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After Election, Growing Sense that Neither Political Party is Working for Black Community

black votersHow do you explain the fact that a minimum wage increase, long considered a progressive issue, passed by ballot initiatives in four states, but voters in those same states overwhelmingly voted Republicans into office?

How could voters in places like Arkansas and Alaska be on board with a decidedly progressive agenda item, yet cast their lot with the party that has been a key opponent of raising the minimum wage, in Congress and in state legislatures all across the land?

Perhaps it’s because voters have now gotten the impression that Democrats, while they may try to talk a good game, haven’t really been standing up for the rights of workers and poor people in quite some time. So while voters were in favor of the minimum wage increase—particularly when the real wages of Americans have been steadily dropping in recent years—they no longer attach the issue to the Democrats. That’s the conclusion drawn by many observers, including writer Sarah Jaffe in the Guardian.

“In too many places, elected Democrats have failed—with or without Republican obstruction —to stand up for working people, especially when it comes to raising the minimum wage,” Jaffe writes. “The ‘minimum wage economy’ is all too real for far too many people, many of whom long ago lost hope that the politicians for whom they’re supposed to take time off work (and, in many cases, forfeit pay) to elect will do anything for them – and turnout was the lowest since World War II.”

Rep. Marcia Fudge, D-Ohio, chairwoman of the Congressional Black Caucus, perhaps assessing the sharks in the water beginning to blame African Americans for the Democrats’ loss last week, was quick to issue a statement to the press shifting the blame elsewhere—to racism and redistricting and the Democratic Party’s failure to appeal to young voters.

But maybe Fudge moved too quickly. After all, maybe it’s okay if the Democratic Party feels like it can no longer take the votes (and the turnout) of African Americans for granted. If the party is talking about African Americans, that means the Black community is on its radar screen in a way it hasn’t been in a long time. The next step is for Democrats to begin showing up and asking the community, Okay, what do you want from us to get you to come out the next time?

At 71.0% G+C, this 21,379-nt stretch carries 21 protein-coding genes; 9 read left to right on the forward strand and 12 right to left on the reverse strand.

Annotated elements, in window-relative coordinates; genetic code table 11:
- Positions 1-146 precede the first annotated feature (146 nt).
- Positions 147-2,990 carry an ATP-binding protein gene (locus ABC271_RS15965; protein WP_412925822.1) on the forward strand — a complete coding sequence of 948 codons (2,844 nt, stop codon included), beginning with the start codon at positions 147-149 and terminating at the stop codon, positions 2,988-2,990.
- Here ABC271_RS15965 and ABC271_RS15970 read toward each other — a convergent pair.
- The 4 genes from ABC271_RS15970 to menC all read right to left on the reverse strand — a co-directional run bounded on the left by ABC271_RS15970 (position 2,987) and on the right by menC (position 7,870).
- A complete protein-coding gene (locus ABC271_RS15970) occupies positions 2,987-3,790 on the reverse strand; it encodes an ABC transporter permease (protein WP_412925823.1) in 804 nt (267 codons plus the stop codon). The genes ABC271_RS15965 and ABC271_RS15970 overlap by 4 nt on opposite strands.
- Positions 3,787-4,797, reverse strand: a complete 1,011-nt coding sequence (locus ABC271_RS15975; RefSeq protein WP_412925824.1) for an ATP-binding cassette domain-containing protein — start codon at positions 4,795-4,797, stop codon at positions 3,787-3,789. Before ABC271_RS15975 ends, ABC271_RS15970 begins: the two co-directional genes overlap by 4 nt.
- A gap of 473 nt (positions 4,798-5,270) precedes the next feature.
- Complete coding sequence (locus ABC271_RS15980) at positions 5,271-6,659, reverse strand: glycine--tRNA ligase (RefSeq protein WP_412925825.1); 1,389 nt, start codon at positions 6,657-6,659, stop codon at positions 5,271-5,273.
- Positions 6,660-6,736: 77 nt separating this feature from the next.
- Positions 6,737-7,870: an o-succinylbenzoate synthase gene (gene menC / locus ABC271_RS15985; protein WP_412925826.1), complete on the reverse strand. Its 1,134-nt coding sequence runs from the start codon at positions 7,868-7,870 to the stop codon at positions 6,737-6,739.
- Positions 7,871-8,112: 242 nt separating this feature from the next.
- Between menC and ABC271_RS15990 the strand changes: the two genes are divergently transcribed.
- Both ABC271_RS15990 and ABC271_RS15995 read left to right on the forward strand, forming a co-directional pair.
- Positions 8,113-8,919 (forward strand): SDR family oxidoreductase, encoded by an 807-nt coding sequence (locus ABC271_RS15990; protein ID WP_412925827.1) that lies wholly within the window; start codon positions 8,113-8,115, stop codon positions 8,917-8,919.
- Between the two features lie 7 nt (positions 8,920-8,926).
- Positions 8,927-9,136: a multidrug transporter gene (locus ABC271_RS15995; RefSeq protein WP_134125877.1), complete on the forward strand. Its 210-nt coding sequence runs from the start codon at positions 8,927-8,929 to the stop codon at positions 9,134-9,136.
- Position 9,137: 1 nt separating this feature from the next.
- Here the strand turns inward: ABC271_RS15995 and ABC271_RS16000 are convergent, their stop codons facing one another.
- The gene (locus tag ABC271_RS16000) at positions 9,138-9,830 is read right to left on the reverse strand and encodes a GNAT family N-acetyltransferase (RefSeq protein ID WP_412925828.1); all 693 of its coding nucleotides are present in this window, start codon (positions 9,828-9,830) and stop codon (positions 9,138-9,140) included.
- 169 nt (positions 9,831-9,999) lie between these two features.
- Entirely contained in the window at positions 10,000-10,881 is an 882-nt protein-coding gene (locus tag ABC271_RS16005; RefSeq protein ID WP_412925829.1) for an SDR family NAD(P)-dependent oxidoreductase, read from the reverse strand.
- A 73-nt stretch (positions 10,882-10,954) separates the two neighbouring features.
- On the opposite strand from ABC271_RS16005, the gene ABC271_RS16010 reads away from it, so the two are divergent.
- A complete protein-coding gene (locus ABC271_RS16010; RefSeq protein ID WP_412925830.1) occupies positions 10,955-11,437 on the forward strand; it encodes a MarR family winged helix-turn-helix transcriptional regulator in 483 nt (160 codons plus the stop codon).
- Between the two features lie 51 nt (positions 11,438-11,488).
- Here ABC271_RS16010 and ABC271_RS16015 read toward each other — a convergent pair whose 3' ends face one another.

Telling the Black community that the Republicans are the boogeyman may not be enough anymore.

The failure of the mainstream parties to pay attention to workers and the poor has been the impetus over the years for the creation of many independent third parties—many of them specifically aligned with workers’ rights and the poor. While they typically don’t get candidates elected, they can bring attention to issues they deem important. And that’s the point.

There is a growing discontent in the air in the Black community, a simmering unhappiness with the choices before us. After all, the systemic racism endemic to institutions like the financial system, economic system, criminal justice system, education system and housing system continue to hold the Black community down and impede progress—even with a Black president. The thinking goes, If Democratic politicians aren’t improving Black lives, why should the community care whether or not they keep their jobs?

Despite the strength of the two-party system over the last century in the U.S., there is a growing majority of Americans who believe the country would benefit from a third party. The last Gallup poll in September found that 58 percent of U.S. adults agreed with the statement that a third party is needed because the Republican and Democratic parties “do such a poor job” representing the American people.

This has been the view of a majority of Americans for nearly the past decade. Unless one of the parties makes a bold move to change that sentiment, one of these days those poll results might just morph into a viable third option.

 

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